Random Forays: Young voices should be heard carefully
A young voice needs to be heard, with attention, respect even. Ideation and innovation usually come from the young; dynamism and enthusiasm are also recognised to be youthful qualities.
The tendency that society usually has, of brushing aside the opinions of the youth, needs a serious rethink. The age of exercising the right of franchise was pegged at 18, long years ago. But, by and large, the older ones tend to think that the young are brash and reckless. They forever feel that the young don’t know what’s good for them; not realising that they had thought just the opposite when they were young!
A young voice needs to be heard, with attention, respect even. Ideation and innovation usually come from the young. Dynamism and enthusiasm are also recognised to be youthful qualities. One is not disputing the fact that there are many exceptions to the rule, but it is universally accepted that the young usually possess more energy and pzazz. Their ideas do matter.
A millennial who is glued to a screen during all his awake hours, in contrast to a parent who walks, practises yoga, shuttles between workplaces, etc. might indicate a contrarian scenario. The screen affords a getaway from conversations with “grown-ups”, which the young cringe about. But very often it is the proclivity of parents to pooh-pooh the opinions voiced by their progeny, that forces them to go into their shell.
And if this rather common familial tendency is extrapolated to the level of society at large, it is apparent that a similar divide exists between seniors and juniors almost everywhere. Very few newcomers possess the gumption to speak up in the face of authoritarian presence. Juniors in most organisations are usually forced to be deferential and to obey commands in silence. Rare is the company or department that is able to facilitate an ecosystem of harmony, parity, diversity and empathy.
“Good touch and bad touch” guidelines for parents and schools advocate that the grown-up listener should be observant and receptive to even the slightest hint of anything amiss. A child is not a natural communicator, barring exceptions, and usually depends on monosyllables or short sentences, even while talking to his or her friends. Long gossip sessions that we adults often indulge in are not for school going children. And even when they decide to have longer exchanges with their peers, these days they tend to depend on texts rather than voice conversations. When a teenager says that she was “talking” to a friend about something, she might actually have been texting, not speaking.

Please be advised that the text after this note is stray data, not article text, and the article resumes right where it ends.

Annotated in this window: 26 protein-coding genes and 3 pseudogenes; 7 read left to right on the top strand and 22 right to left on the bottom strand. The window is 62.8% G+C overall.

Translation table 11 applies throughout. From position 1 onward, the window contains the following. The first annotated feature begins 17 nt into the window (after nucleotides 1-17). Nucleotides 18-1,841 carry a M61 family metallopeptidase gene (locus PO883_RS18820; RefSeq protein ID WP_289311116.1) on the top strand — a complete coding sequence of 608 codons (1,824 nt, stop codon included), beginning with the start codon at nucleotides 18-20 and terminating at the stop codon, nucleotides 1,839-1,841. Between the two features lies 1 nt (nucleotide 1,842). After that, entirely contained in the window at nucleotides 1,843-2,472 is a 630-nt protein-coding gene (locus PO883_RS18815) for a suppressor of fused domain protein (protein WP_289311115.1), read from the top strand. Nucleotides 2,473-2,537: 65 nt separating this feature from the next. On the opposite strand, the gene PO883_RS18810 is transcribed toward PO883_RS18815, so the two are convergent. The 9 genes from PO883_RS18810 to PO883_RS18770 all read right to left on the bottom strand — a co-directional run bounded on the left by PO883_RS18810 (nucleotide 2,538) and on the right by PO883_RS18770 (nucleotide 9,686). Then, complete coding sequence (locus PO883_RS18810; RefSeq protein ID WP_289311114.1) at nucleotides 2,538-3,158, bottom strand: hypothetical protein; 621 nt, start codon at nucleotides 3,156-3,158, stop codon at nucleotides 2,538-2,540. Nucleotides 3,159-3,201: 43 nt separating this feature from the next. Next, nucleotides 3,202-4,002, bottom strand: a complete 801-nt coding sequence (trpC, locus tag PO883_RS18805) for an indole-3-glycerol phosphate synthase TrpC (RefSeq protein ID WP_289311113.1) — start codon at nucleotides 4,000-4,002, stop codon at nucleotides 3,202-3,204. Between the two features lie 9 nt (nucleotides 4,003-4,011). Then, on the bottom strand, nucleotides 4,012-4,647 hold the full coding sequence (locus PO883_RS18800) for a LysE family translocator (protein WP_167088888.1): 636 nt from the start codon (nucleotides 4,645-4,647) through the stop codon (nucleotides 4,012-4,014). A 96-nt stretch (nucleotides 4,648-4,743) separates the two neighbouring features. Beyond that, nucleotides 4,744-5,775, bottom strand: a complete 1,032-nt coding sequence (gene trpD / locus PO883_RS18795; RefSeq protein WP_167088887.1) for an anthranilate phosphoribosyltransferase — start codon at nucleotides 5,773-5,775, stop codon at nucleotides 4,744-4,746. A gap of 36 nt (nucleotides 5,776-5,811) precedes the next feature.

Teenagers of the era are particularly afflicted by overthinking. They do not vent out their fears for the fear of being ridiculed and take to social media overdoses in order to escape the real world. By listening to them patiently whenever they do speak up, their parents would do them a world of good.
The ongoing collective protest by wrestlers, which has unfortunately led to flared tempers, is another case of indifference by the mighty system when it comes to appreciating younger voices. The depressing scenario of champion athletes having to take to the streets and resort to extreme measures lays bare the couldn’t-care-less attitudes of the ultra-powerful.
If pleas of internationally-recognised medal-winners are not heard, what hope does a young girl have of being taken seriously when she lodges a complaint against harassment at a village chowki? Dialogue and discussion are always superior options instead of exercise of raw power. Had the protestors been senior position-holders the case may have been differently dealt with.
There is something very callous about an organised hierarchy that does not pay heed to the opinions or requests of lowly juniors. Such callousness is in evidence in many instances on a regular basis, only to be much talked about when it becomes front-screen news. Most protests against cases of apathy and torment that the young have to face are squashed at the outset by powers that be.
What then should a young boy or girl do when he or she is bullied or harassed by those who are older and more powerful? Where does he or she go to be heard?
Empathy and understandibng are signs of true leadership. Authority is no match for respect. And respect comes from being a good listener!